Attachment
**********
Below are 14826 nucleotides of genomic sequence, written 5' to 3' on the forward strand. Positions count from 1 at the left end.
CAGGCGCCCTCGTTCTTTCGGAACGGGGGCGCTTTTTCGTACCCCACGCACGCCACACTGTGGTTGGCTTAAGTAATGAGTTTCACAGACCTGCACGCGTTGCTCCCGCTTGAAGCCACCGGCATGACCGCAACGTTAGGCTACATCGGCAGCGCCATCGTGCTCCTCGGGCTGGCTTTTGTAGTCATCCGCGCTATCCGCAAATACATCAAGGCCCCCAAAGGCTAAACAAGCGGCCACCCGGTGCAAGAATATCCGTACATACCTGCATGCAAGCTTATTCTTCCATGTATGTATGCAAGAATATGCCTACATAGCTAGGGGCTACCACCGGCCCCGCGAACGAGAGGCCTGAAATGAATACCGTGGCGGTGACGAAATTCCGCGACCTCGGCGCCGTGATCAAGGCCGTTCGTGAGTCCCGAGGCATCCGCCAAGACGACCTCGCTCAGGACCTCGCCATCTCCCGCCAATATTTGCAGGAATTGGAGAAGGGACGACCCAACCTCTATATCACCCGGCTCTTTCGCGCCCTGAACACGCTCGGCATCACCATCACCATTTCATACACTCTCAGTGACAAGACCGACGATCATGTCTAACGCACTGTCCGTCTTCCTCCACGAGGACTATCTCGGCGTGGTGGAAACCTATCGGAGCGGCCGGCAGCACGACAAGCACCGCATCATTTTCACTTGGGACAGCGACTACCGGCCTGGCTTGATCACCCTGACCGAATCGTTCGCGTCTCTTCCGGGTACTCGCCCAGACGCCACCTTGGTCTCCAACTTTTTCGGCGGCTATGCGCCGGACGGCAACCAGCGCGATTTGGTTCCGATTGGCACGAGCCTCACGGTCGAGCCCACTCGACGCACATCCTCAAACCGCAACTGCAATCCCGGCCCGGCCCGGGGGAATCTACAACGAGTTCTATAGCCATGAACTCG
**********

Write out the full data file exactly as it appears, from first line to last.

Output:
Below are 14826 nucleotides of genomic sequence, written 5' to 3' on the forward strand. Positions count from 1 at the left end.
CAGGCGCCCTCGTTCTTTCGGAACGGGGGCGCTTTTTCGTACCCCACGCACGCCACACTGTGGTTGGCTTAAGTAATGAGTTTCACAGACCTGCACGCGTTGCTCCCGCTTGAAGCCACCGGCATGACCGCAACGTTAGGCTACATCGGCAGCGCCATCGTGCTCCTCGGGCTGGCTTTTGTAGTCATCCGCGCTATCCGCAAATACATCAAGGCCCCCAAAGGCTAAACAAGCGGCCACCCGGTGCAAGAATATCCGTACATACCTGCATGCAAGCTTATTCTTCCATGTATGTATGCAAGAATATGCCTACATAGCTAGGGGCTACCACCGGCCCCGCGAACGAGAGGCCTGAAATGAATACCGTGGCGGTGACGAAATTCCGCGACCTCGGCGCCGTGATCAAGGCCGTTCGTGAGTCCCGAGGCATCCGCCAAGACGACCTCGCTCAGGACCTCGCCATCTCCCGCCAATATTTGCAGGAATTGGAGAAGGGACGACCCAACCTCTATATCACCCGGCTCTTTCGCGCCCTGAACACGCTCGGCATCACCATCACCATTTCATACACTCTCAGTGACAAGACCGACGATCATGTCTAACGCACTGTCCGTCTTCCTCCACGAGGACTATCTCGGCGTGGTGGAAACCTATCGGAGCGGCCGGCAGCACGACAAGCACCGCATCATTTTCACTTGGGACAGCGACTACCGGCCTGGCTTGATCACCCTGACCGAATCGTTCGCGTCTCTTCCGGGTACTCGCCCAGACGCCACCTTGGTCTCCAACTTTTTCGGCGGCTATGCGCCGGACGGCAACCAGCGCGATTTGGTTCCGATTGGCACGAGCCTCACGGTCGAGCCCACTCGACGCACATCCTCAAACCGCAACTGCAATCCCGGCCCGGCCCGGGGGAATCTACAACGAGTTCTATAGCCATGAACTCG